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How a point of view can equip you for the hyper-critical media environment

Recently I spoke to the CEO of a leading NGO who was questioning the effectiveness of her performance in a televised debate and whether the point of view she had expressed was convincing or indeed appropriate. The fact is she was worrying needlessly; in the context of that debate, the merit or otherwise of the fine detail expressed in her point of view came second to the expectation that she air a point of view honestly and forcefully. The point is that leaders in every walk of life are expected to have a point of view – indeed it is demanded of them. You don’t get to lead people in any sphere unless you have something to say – and say it.

Many leaders I have interviewed talk of the importance of having views on issues long before they are called on to give them. As Moya Greene, CEO of The Royal Mail Group, says:

‘Being a leader in a transparent world can be very difficult. The media can be quite cruel and can be pretty indifferent to the truth at times. Whether you are talking to the media or talking on some public platform, you have to have thought through your position on issues before you get called on to give them.

These days, you simply don’t have time to think about formulating your point of view in the heat of a discussion. You must have done it beforehand. When you were at school, you’d be very foolhardy to walk into an exam without having cracked open a book. When talking publicly, you have to make sure that you have anticipated the issues and are not in a situation in which you urgently have to search for the answers that support the position you’re taking. You have to have it all mapped ahead of time.’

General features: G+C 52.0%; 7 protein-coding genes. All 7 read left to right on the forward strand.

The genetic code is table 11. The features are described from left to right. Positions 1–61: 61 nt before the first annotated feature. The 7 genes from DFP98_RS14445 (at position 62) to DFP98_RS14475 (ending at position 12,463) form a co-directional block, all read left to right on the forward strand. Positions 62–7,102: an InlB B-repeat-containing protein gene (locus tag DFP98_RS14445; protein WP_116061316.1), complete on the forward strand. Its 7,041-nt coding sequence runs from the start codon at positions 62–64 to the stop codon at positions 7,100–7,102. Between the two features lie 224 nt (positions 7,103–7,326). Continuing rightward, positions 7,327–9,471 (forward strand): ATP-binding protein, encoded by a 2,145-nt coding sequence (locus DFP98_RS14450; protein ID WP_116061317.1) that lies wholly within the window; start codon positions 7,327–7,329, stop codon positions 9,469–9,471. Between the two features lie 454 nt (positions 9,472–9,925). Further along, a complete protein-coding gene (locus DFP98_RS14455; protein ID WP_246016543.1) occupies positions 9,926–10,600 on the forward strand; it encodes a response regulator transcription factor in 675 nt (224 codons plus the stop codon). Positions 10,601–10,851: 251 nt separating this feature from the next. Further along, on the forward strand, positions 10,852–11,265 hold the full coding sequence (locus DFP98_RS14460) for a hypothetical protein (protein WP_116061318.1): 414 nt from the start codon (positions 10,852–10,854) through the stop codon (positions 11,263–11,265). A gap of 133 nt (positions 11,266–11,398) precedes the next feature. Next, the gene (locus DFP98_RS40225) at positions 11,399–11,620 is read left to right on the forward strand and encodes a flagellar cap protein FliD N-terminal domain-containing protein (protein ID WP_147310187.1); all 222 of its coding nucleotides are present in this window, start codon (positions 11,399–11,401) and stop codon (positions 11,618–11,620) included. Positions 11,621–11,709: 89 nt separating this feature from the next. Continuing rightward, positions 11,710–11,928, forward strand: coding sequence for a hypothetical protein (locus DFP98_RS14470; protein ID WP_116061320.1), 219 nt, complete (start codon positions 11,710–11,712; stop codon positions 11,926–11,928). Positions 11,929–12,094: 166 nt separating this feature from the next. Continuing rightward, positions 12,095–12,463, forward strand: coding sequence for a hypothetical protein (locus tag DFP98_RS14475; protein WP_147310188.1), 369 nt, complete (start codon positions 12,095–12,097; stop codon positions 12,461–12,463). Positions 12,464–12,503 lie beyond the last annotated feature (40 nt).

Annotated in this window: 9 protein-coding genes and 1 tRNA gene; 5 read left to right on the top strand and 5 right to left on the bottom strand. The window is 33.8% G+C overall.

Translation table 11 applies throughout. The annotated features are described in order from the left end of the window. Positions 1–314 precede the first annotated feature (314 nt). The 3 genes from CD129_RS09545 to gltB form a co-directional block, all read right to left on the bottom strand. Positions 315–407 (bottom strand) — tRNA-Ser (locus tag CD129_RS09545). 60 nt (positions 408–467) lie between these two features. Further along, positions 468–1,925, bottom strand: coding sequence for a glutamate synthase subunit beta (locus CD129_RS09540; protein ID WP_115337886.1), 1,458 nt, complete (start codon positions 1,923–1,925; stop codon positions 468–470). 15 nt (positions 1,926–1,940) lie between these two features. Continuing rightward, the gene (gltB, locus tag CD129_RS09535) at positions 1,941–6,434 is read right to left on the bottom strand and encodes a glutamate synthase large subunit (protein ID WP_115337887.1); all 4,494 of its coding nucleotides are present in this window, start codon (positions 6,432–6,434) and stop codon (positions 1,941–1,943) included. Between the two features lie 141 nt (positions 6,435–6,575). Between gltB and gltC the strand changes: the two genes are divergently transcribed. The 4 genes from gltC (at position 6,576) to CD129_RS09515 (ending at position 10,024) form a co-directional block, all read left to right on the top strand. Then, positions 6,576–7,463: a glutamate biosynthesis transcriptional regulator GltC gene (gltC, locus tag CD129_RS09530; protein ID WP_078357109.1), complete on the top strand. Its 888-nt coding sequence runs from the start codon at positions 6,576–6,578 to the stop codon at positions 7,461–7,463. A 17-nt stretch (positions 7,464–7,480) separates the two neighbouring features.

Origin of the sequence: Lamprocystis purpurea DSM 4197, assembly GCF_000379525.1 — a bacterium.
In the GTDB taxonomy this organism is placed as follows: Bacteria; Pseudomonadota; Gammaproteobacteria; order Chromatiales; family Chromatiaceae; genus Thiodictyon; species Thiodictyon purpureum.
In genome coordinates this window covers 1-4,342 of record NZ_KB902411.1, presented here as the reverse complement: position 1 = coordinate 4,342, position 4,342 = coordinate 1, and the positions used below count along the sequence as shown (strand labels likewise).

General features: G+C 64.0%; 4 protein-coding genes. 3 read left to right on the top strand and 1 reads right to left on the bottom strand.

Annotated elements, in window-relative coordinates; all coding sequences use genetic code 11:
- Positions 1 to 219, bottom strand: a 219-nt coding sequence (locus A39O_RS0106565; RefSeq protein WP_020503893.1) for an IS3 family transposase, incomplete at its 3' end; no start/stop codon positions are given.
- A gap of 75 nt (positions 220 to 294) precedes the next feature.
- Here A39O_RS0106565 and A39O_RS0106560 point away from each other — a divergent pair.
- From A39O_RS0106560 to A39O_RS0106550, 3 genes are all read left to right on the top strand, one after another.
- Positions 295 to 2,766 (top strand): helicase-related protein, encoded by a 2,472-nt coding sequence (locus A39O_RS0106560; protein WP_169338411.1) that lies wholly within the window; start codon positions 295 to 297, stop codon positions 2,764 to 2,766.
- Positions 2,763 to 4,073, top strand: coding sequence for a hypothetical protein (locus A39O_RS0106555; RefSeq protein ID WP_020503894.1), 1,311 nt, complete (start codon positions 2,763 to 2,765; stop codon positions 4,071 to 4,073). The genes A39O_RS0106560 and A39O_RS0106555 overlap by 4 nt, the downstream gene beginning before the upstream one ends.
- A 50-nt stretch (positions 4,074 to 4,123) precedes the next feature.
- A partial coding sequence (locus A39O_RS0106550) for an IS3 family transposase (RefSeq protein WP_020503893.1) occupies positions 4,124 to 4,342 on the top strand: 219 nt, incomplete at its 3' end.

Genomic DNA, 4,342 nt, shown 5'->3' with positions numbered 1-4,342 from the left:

All of the leaders I spoke with were acutely aware of the demands placed on them by the modern media environment. They commented that they seem always to be on the defensive, and want to find more ways to get on the front foot. They know that they need to find more points of resonance with customers and shareholders and stakeholders, and tell them things that help them to understand better what they are trying to do and why they should be supported.

The media’s job is to represent the interests of their readers – their constituents, who support them by buying their publications every day, week or month. That means they will challenge you whenever they think you are not acting in the interests of their readers. Simple. So your job is to have a point of view that clearly identifies with the needs of their readers. The better you can argue your case from their readers’ point of view, the better a hearing you will get.

We hear a lot about bad leadership, about poor decisions and about mistakes and their consequences. But who speaks up for leaders, if not themselves? The fact is, there are many, many more great decisions taken, and great leadership displayed, than ever gets written about. We simply do not hear enough about why business is good for society, nor about how inspiring leaders enable progress in business, the public sector and the Third Sector, nor how leadership requires conviction and courage in a world where there are so many opposing points of view and so many baying critics.

The truth is, you simply cannot satisfy everybody. Not in a world where everybody has a point of view and everybody can express a POV on a blog or in social media, and be quoted in a voracious world of modern media. Most journalists now seem to believe that a ‘balanced debate’ is the articulation of two extremes, when we all know that the shades of grey in the middle are often where the real argument lies.

To win you have to make sure you satisfy your supporters, as well as those likely to support you, and give a convincing case to the undecided – the real audience most of the time. As I will show later, you are unlikely to be able to convert your opponents, so trying to persuade them is likely to be a waste of time.

You have to concentrate on the people who are still ‘winnable’, and reinforce the support of those already on your side, while not showing aggression towards your critics. Respecting their point of view while posing an alternative is assertive rather than aggressive behaviour. It also allows you to acknowledge their point of view, so that those watching you see a respectful but assertive person in command.

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